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Background
The majority of emerging infectious diseases are zoonotic (transmissible between animals and humans) in origin, and therefore integrated surveillance of disease events in humans and animals has been recommended

Background
The majority of emerging infectious diseases are zoonotic (transmissible between animals and humans) in origin, and therefore integrated surveillance of disease events in humans and animals has been recommended to support effective global response to disease emergence. While in the past decade there has been extensive global surveillance for highly pathogenic avian influenza (HPAI) infection in both animals and humans, there have been few attempts to compare these data streams and evaluate the utility of such integration.
Methodology

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    Date Created
    • 2012-09-27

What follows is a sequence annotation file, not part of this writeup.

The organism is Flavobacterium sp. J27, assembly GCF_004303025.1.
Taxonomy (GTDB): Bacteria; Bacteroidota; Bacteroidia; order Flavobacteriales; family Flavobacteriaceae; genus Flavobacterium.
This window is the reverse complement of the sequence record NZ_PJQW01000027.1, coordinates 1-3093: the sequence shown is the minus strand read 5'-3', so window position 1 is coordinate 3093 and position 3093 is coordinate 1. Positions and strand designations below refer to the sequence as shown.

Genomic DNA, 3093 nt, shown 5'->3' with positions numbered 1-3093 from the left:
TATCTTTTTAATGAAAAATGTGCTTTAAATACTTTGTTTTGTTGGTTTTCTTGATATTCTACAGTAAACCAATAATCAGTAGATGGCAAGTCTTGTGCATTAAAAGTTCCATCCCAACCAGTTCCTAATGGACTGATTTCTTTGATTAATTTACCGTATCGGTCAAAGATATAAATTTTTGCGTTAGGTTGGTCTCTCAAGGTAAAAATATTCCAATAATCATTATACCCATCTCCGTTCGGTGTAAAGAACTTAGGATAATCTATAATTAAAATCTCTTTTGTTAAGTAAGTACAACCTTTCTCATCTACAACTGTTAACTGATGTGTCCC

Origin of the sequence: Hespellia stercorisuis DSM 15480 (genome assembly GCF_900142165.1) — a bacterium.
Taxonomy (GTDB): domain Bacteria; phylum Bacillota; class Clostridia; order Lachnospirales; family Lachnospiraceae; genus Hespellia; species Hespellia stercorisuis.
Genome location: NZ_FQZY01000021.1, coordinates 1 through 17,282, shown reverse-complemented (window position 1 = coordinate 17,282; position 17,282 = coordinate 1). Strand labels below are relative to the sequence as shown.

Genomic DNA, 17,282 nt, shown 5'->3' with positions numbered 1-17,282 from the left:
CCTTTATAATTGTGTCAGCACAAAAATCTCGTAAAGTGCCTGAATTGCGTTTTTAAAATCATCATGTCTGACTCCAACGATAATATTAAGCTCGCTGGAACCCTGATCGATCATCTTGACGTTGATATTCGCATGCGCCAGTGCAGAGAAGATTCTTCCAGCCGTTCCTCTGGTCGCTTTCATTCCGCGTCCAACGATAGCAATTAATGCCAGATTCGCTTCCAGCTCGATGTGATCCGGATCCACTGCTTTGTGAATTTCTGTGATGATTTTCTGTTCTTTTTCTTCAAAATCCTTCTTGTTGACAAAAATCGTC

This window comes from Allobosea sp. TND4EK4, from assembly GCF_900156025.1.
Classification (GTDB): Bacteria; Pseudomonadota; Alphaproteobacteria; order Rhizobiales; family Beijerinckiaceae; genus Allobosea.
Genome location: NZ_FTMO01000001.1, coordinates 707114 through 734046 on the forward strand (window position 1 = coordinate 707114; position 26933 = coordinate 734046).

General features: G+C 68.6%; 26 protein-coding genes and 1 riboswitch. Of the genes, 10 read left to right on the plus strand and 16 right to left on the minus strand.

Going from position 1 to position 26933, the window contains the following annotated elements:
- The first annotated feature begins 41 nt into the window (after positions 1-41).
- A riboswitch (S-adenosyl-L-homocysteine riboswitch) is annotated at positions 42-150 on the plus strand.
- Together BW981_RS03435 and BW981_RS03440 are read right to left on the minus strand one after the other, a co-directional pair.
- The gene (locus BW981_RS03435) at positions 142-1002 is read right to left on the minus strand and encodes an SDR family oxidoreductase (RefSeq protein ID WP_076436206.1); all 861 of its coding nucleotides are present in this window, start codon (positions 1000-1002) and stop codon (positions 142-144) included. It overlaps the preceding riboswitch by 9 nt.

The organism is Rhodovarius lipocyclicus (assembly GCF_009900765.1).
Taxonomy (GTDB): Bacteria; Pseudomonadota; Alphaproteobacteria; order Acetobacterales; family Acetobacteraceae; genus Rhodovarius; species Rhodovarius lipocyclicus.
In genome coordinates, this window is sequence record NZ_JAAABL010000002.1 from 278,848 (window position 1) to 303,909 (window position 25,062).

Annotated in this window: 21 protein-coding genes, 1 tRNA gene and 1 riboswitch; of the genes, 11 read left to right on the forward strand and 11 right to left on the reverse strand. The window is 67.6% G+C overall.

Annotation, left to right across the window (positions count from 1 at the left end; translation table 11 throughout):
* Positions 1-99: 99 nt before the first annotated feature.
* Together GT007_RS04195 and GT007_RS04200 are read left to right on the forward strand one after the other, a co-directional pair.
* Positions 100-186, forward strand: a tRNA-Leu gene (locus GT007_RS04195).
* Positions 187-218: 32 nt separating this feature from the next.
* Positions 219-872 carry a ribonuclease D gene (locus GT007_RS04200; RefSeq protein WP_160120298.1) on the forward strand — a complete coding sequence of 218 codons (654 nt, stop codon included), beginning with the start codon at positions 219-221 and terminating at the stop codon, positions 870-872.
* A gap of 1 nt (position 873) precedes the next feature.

Resource Type
  • Text
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    Identifier
    • Digital object identifier: 10.1371/journal.pone.0043851
    • Identifier Type
      International standard serial number
      Identifier Value
      1045-3830
    • Identifier Type
      International standard serial number
      Identifier Value
      1939-1560

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    Rabinowitz, P. M., Galusha, D., Vegso, S., Michalove, J., Rinne, S., Scotch, M., & Kane, M. (2012). Comparison of Human and Animal Surveillance Data for H5N1 Influenza A in Egypt 2006–2011. PLoS ONE, 7(9). doi:10.1371/journal.pone.0043851

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